"Cenotaph at Old City Hall in Toronto Ontario" image by Wanda G (Wanda Gould)
Remembrance Day 2012 should be such a big deal that I wrote two separate articles about it in DeHaan Services.

They are split by geography, as the titles make obvious. "Choose a 2012 Remembrance Day Ceremony in Toronto" shines its spotlight on the big city, but "Parades or Ceremonies for Remembrance Day 2012 in the GTA" looks at three different municipalities in the Greater Toronto Area.

My articles also explain a bit about Remembrance Day itself.

Promoting my 2012 Remembrance Day Articles

My Xanga blog continues the tradition of promoting my articles, in "Plan for Remembrance Day 2012 in Toronto and the GTA".

One Commemorative Writing Tip for Remembrance Day 2012

Regular readers know that I write an ongoing series of articles about annual Toronto events, with a focus on the inexpensive, unusual or under-publicized.While Remembrance Day always gets some attention in the mainstream media, certainly no-one spends a fortune advertising it. So I think it's worth my while to give it some free publicity. In a small way, it's part of the contribution I would owe. See the "...in Toronto" article for more of my own feelings.

My writing tip explains why I ventured into the GTA, when there was more than enough material just in Toronto.

Something else had reminded me to check my Alexa statistics last week. I was surprised to see that "in [town]" was rated as an important keyword, since the [town] was not "Toronto".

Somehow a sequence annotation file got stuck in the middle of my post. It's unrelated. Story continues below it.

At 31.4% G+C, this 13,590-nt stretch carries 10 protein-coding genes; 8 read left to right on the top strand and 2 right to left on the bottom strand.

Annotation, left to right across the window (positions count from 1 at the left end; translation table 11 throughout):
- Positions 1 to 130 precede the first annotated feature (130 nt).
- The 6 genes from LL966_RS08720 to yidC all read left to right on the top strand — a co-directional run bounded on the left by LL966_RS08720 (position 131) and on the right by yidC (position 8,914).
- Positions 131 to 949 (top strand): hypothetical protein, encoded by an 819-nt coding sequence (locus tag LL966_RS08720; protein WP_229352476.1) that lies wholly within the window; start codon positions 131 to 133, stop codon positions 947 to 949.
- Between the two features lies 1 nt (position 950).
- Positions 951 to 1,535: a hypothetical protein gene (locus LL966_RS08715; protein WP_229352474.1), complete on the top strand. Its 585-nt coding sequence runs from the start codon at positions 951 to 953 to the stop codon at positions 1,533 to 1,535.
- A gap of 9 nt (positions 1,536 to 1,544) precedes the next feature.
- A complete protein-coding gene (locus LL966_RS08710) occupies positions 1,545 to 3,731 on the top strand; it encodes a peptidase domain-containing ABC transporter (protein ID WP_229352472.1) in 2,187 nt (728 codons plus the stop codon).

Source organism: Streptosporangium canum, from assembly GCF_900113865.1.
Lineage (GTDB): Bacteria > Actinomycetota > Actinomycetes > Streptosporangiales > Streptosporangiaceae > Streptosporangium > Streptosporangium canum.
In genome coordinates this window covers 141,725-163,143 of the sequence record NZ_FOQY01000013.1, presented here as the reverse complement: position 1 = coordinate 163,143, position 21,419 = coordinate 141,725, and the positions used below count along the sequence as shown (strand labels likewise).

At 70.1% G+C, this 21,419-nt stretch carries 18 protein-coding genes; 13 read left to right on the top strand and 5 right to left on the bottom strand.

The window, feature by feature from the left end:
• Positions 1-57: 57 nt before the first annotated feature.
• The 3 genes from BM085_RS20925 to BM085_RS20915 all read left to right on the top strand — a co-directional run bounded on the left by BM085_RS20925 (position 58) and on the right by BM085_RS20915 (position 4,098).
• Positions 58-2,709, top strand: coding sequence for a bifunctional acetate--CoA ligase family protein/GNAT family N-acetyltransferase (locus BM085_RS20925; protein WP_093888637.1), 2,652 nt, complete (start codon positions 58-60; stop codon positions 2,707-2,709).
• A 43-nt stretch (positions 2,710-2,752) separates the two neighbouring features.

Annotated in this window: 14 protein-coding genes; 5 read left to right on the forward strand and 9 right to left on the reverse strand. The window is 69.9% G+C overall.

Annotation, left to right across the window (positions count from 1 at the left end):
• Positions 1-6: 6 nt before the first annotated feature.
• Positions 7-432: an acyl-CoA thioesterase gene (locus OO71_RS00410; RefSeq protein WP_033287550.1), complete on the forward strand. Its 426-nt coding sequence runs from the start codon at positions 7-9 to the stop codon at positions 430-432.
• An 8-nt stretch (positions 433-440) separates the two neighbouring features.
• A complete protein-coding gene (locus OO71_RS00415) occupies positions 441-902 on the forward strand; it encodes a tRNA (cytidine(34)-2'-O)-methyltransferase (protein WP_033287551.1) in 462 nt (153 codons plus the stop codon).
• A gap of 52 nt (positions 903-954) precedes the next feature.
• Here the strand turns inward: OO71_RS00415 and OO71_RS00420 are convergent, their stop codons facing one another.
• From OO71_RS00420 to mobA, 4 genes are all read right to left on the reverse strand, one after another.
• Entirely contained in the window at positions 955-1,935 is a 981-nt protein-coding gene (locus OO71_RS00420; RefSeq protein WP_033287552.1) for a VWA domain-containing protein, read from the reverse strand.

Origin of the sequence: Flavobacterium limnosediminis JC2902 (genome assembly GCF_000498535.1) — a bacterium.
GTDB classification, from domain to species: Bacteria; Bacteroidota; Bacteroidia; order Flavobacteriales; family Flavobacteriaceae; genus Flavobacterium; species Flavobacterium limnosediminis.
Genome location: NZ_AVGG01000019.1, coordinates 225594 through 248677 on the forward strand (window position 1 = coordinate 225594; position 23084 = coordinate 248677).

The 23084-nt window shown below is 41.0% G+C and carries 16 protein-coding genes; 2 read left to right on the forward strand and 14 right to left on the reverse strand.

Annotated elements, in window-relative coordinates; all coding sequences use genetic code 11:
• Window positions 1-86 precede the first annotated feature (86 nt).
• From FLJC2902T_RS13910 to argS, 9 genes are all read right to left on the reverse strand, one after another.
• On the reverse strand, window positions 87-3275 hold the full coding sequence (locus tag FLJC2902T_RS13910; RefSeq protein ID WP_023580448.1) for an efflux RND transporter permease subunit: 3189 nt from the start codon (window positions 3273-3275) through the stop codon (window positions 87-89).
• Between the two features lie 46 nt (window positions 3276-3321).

Yes, I had indeed mentioned that city before.

Standard SEO ("Search Engine Optimization") and AdSense (Google advertising) wisdom recommend using "long tail keywords" to drive readers and advertisers.

So I made the decision to use that type of keyword in at least the one article. I'd already researched the Toronto events, and decided that covering more would be fairly straightforward. It was not, partly because the various GTA municipalities have different sources than those I usually find for annual events in Toronto.

Nonetheless. I found enough material to make a decent, if small and far from comprehensive, article.

Here's a bonus writing tip. Although a long-tail keyword like "in [town]" has benefits, it also limits the likely audience. If you write an article using "in New York" as a keyword, you have a potential readership of millions of local residents and other millions of onlookers...and hordes of competitors.

If you use "in [town]", both the readership and competition are drastically reduced.

You can aim to be a big fish in the ocean, or a goldfish in a small aquarium. Either way you have the chance for a meal (of readers), or to be swallowed by a larger predator.

Regardless, thanks for reading my "Remembrance Day 2012" articles.

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    Mike DeHaan

    Mike DeHaan began writing professionally in 2010 as the sole proprietor of DeHaan Services.To see this information with the best background image, please refer to "About.Me",  befriend me at Facebook, or circle me at Google+.


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